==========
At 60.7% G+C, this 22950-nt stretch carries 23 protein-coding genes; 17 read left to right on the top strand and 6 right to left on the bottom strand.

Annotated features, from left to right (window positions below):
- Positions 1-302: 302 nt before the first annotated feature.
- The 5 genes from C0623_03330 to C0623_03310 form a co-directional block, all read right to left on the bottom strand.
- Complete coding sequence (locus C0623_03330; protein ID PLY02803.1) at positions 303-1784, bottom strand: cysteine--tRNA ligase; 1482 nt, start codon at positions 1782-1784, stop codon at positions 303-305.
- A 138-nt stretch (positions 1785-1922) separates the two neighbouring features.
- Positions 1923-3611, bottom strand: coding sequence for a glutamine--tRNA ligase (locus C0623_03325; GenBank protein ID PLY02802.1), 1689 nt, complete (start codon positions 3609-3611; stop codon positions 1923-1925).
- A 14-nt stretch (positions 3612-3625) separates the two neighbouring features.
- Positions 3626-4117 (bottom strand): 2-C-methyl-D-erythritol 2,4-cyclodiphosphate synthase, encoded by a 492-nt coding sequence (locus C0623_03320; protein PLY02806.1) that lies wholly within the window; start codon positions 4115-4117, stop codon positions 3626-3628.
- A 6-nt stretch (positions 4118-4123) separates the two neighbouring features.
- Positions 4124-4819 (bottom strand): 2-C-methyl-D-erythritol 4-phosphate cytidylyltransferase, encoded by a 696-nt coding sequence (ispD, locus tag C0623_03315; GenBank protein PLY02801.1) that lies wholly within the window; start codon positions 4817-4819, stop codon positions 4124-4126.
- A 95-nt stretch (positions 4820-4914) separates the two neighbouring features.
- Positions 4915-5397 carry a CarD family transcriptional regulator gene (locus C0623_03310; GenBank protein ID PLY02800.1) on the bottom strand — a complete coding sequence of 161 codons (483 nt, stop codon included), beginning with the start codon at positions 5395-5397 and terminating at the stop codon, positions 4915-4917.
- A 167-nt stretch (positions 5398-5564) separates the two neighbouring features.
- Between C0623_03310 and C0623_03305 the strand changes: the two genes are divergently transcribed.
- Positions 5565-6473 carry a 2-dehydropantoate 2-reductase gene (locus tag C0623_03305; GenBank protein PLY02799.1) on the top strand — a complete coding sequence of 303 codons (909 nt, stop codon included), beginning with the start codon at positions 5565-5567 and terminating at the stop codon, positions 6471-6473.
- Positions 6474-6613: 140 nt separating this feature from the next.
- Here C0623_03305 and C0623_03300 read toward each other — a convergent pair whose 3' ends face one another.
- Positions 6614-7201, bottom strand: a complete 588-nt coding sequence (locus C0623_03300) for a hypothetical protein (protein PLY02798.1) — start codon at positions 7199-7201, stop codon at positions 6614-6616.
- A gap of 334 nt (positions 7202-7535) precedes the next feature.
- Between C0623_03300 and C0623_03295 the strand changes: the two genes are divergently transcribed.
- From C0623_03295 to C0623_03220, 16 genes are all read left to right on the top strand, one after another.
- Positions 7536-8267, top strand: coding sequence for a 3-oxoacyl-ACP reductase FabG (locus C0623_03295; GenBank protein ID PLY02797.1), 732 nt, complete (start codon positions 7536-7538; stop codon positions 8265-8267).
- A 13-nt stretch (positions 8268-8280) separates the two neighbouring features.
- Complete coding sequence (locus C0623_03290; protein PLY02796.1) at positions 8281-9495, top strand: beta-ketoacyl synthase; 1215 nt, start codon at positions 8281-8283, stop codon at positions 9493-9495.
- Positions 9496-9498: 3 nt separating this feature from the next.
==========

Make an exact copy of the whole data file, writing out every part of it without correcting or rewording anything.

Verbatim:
At 60.7% G+C, this 22950-nt stretch carries 23 protein-coding genes; 17 read left to right on the top strand and 6 right to left on the bottom strand.

Annotated features, from left to right (window positions below):
- Positions 1-302: 302 nt before the first annotated feature.
- The 5 genes from C0623_03330 to C0623_03310 form a co-directional block, all read right to left on the bottom strand.
- Complete coding sequence (locus C0623_03330; protein ID PLY02803.1) at positions 303-1784, bottom strand: cysteine--tRNA ligase; 1482 nt, start codon at positions 1782-1784, stop codon at positions 303-305.
- A 138-nt stretch (positions 1785-1922) separates the two neighbouring features.
- Positions 1923-3611, bottom strand: coding sequence for a glutamine--tRNA ligase (locus C0623_03325; GenBank protein ID PLY02802.1), 1689 nt, complete (start codon positions 3609-3611; stop codon positions 1923-1925).
- A 14-nt stretch (positions 3612-3625) separates the two neighbouring features.
- Positions 3626-4117 (bottom strand): 2-C-methyl-D-erythritol 2,4-cyclodiphosphate synthase, encoded by a 492-nt coding sequence (locus C0623_03320; protein PLY02806.1) that lies wholly within the window; start codon positions 4115-4117, stop codon positions 3626-3628.
- A 6-nt stretch (positions 4118-4123) separates the two neighbouring features.
- Positions 4124-4819 (bottom strand): 2-C-methyl-D-erythritol 4-phosphate cytidylyltransferase, encoded by a 696-nt coding sequence (ispD, locus tag C0623_03315; GenBank protein PLY02801.1) that lies wholly within the window; start codon positions 4817-4819, stop codon positions 4124-4126.
- A 95-nt stretch (positions 4820-4914) separates the two neighbouring features.
- Positions 4915-5397 carry a CarD family transcriptional regulator gene (locus C0623_03310; GenBank protein ID PLY02800.1) on the bottom strand — a complete coding sequence of 161 codons (483 nt, stop codon included), beginning with the start codon at positions 5395-5397 and terminating at the stop codon, positions 4915-4917.
- A 167-nt stretch (positions 5398-5564) separates the two neighbouring features.
- Between C0623_03310 and C0623_03305 the strand changes: the two genes are divergently transcribed.
- Positions 5565-6473 carry a 2-dehydropantoate 2-reductase gene (locus tag C0623_03305; GenBank protein PLY02799.1) on the top strand — a complete coding sequence of 303 codons (909 nt, stop codon included), beginning with the start codon at positions 5565-5567 and terminating at the stop codon, positions 6471-6473.
- Positions 6474-6613: 140 nt separating this feature from the next.
- Here C0623_03305 and C0623_03300 read toward each other — a convergent pair whose 3' ends face one another.
- Positions 6614-7201, bottom strand: a complete 588-nt coding sequence (locus C0623_03300) for a hypothetical protein (protein PLY02798.1) — start codon at positions 7199-7201, stop codon at positions 6614-6616.
- A gap of 334 nt (positions 7202-7535) precedes the next feature.
- Between C0623_03300 and C0623_03295 the strand changes: the two genes are divergently transcribed.
- From C0623_03295 to C0623_03220, 16 genes are all read left to right on the top strand, one after another.
- Positions 7536-8267, top strand: coding sequence for a 3-oxoacyl-ACP reductase FabG (locus C0623_03295; GenBank protein ID PLY02797.1), 732 nt, complete (start codon positions 7536-7538; stop codon positions 8265-8267).
- A 13-nt stretch (positions 8268-8280) separates the two neighbouring features.
- Complete coding sequence (locus C0623_03290; protein PLY02796.1) at positions 8281-9495, top strand: beta-ketoacyl synthase; 1215 nt, start codon at positions 8281-8283, stop codon at positions 9493-9495.
- Positions 9496-9498: 3 nt separating this feature from the next.